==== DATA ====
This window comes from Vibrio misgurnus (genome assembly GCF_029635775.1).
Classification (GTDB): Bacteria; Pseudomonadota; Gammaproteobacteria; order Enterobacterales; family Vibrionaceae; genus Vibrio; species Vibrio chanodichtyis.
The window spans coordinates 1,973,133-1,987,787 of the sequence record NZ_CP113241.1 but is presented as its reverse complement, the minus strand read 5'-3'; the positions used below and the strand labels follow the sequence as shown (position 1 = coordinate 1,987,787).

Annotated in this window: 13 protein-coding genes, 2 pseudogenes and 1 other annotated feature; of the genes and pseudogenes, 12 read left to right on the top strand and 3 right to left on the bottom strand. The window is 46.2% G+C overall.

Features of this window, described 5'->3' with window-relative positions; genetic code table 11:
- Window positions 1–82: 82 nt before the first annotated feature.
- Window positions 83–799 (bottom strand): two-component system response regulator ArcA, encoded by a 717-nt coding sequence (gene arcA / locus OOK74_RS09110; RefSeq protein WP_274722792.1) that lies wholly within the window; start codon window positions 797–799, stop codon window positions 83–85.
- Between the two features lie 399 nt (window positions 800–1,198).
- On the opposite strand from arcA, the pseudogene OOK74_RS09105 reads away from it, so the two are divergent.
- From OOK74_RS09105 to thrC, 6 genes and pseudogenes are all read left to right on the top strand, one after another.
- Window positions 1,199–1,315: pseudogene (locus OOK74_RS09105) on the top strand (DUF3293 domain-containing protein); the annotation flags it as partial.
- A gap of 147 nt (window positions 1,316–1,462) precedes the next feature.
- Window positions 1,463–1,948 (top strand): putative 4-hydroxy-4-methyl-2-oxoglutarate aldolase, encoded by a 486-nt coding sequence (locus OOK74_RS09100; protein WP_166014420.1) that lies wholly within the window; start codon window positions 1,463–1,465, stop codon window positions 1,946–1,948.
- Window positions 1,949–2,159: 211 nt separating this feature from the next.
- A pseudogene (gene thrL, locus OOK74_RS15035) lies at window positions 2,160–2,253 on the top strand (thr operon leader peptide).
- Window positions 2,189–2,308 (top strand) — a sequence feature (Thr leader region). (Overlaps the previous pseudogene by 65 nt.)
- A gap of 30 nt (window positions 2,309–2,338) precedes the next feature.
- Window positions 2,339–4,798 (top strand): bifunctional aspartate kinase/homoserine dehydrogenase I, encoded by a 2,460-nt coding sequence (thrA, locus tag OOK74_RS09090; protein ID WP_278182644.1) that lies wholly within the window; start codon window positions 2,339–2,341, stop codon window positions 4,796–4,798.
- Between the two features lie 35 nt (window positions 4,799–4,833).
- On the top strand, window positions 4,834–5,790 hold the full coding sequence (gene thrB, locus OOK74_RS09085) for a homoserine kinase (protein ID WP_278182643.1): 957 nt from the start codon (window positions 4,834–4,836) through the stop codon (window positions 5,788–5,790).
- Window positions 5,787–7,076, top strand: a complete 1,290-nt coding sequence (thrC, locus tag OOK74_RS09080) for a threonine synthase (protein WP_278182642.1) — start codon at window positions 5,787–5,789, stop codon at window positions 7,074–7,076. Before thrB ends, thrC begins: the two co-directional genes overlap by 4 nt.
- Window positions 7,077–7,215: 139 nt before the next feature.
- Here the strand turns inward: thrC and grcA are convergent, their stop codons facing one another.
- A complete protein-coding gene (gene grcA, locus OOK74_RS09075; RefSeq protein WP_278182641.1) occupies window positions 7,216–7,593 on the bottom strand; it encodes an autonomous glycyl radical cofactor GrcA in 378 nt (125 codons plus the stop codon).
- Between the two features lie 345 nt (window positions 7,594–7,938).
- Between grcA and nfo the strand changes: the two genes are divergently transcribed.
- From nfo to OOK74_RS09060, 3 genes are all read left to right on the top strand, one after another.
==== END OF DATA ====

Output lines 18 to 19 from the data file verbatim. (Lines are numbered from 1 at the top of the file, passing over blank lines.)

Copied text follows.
- Window positions 2,339–4,798 (top strand): bifunctional aspartate kinase/homoserine dehydrogenase I, encoded by a 2,460-nt coding sequence (thrA, locus tag OOK74_RS09090; protein ID WP_278182644.1) that lies wholly within the window; start codon window positions 2,339–2,341, stop codon window positions 4,796–4,798.
- Between the two features lie 35 nt (window positions 4,799–4,833).